Karl Tricamo and Nikki Brandt welcomed their first child in 2012. Mr Tricamo had recently been laid off from his job so decided to cut expenses and put his time and land to productive use by growing food. The backyard was heavily shaded by trees on neighbouring properties, leaving only the front yard as a possible location. Obtaining the support of his landlord, Jesse Brandt, Tricamo went ahead with his gardening plans.
Karl Tricamo did everything right. He investigated city ordinances before planning and planting his front yard vegetable garden; finding that bylaws actually encourage community and urban agriculture gardening. Nevertheless, once he implemented his plans, he began receiving notices from bylaw officers, outraged that he was not conforming to their expectations of proper private property use. “just because something is unorthodox, and potentially controversial, that does not make it illegal.“- Karl Tricamo
“As a property owner, my rights are protected by the Constitution. There is nothing even remotely harmful about having a garden next to your home, so why should the city be able to ban it?” – Jesse Brandt
Contribute to the Tricamo’s legal defence via paypal. Excess donations will be given to the Freedom Centre of Missouri which is helping with their defence. Update: this skirmish has apparently been won for now.
A more complete timeline than offered below can be found the Tricamo’s blogsite.
March 6, 2012: Mr Tricamo began tiling grass under.
March 29, 2012: notice that freshly tilled yard must be covered in straw and replanted with grass seed…despite that no city ordinances require grass.
Sec. 7-134. -Grounds: “Every yard, court, vent, passageway, driveway, sidewalk, fence and other portion of the lot on which the residential building stands shall be free of debris, weeds and other safety hazards, graded and drained so as to prevent the accumulation of stagnant water on any such surface. Driveways and sidewalks shall be maintained in good repair. Gravel from gravel driveways must be retained in the driveway and kept clean of sidewalks and streets.”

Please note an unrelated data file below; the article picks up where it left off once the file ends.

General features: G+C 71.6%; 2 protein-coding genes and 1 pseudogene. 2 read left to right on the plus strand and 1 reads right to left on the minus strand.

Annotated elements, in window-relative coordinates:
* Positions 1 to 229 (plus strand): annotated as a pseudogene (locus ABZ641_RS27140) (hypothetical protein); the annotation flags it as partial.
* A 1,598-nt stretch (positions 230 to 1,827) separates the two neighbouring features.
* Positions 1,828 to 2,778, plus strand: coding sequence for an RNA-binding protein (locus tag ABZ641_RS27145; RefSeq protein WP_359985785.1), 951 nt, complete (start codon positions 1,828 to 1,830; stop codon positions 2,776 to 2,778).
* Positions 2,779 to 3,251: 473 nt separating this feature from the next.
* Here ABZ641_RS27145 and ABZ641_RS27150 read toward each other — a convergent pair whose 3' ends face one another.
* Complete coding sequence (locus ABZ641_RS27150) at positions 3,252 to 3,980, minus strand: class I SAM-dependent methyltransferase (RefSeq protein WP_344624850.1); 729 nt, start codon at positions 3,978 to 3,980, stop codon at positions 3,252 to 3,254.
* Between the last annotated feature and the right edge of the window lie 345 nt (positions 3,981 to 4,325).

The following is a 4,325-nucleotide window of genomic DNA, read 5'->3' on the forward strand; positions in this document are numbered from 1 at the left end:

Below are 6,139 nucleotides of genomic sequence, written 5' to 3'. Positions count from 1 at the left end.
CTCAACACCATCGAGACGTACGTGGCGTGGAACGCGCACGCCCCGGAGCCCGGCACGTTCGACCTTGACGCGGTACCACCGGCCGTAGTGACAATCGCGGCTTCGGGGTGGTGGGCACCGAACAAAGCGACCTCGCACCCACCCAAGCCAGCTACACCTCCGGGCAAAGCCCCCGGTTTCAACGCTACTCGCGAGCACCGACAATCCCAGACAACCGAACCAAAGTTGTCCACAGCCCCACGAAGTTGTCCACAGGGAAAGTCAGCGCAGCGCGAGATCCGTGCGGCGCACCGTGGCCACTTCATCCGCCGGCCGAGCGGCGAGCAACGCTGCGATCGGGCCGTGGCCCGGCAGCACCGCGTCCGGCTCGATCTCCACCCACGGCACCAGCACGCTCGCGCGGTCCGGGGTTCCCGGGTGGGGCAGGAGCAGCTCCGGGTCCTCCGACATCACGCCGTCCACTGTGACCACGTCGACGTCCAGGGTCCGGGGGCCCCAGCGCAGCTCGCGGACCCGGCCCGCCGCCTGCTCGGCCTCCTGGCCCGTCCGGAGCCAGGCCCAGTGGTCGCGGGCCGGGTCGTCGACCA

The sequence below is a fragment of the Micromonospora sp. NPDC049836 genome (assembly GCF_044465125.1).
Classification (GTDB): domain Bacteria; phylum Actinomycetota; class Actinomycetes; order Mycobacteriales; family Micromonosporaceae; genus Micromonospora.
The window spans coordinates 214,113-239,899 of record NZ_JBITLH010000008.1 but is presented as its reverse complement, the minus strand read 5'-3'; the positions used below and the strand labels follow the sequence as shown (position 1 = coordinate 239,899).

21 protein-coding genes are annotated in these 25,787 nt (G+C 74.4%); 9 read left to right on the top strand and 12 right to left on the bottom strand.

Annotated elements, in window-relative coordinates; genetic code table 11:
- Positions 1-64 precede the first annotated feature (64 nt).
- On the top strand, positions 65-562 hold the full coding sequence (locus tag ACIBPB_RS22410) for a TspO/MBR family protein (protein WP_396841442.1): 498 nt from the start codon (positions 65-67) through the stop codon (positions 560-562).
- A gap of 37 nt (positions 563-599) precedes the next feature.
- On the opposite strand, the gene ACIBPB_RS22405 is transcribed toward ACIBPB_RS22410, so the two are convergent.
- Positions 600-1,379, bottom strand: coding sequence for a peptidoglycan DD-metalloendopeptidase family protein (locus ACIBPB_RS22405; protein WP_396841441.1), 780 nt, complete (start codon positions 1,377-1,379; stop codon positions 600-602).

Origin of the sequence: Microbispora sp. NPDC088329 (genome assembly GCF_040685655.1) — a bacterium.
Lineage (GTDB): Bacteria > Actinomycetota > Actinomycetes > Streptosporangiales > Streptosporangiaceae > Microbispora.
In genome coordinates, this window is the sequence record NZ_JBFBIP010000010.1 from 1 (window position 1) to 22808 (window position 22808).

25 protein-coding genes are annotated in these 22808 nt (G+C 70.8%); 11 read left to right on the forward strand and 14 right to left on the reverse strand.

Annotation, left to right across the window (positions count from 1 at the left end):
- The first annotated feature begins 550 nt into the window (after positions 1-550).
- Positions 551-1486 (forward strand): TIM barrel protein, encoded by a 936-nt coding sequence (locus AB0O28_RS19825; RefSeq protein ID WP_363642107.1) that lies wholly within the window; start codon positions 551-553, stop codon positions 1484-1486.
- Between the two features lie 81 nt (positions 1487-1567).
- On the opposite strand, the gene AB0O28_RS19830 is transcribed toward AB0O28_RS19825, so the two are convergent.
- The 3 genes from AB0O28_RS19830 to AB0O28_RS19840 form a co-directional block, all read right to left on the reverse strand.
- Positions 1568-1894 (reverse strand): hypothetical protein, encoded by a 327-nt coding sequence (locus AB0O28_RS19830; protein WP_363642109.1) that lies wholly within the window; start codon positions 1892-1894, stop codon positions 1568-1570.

April 2012: Demand letter that vegetables be removed as the property was not zoned for “agricultural use”…despite ordinances allowing such use.
April 23, 2012–not mailed until June 6, 2012: Violation Notice under ordinance 7-133 which regulates structural elements such as foundations, exterior surfaces, windows etc…not yards; citing “failure to meet the minimum standards of the City of Ferguson exterior appearance code”.
July 6, 2012: Received letter that was sent to all neighbors within 185 feet of property. It stated the Tricamo’s desire to “plant the entire front yard of the property in tall crops”. According to Mr Tricamo’s blog, one third of the front yard is grass, and “tall crops” take up less than ten percent of the garden. The city’s letter also stated that the property was not zoned for agriculture, which it apparently is, but the property is too small to be considered an agricultural enterprise under the definitions.
July 23, 2012: The Freedom Center of Missouri struck a blow for property rights, persuading the Board of Adjustment for the city of Ferguson, Missouri, to overturn the city’s determination that residents must get the City’s permission before cultivating gardens in their yards; agreeing with arguments that residents are free to grow vegetables in their yards as long as they are not violating a specific ordinance or endangering the public health or safety.
City officials have apparently tried a number of tactics to discourage this garden.
“This situation illustrates a common practice among some city officials – when all else fails in their attempt to control citizens’ behavior, they sometimes just make stuff up.” www.mofreedom.org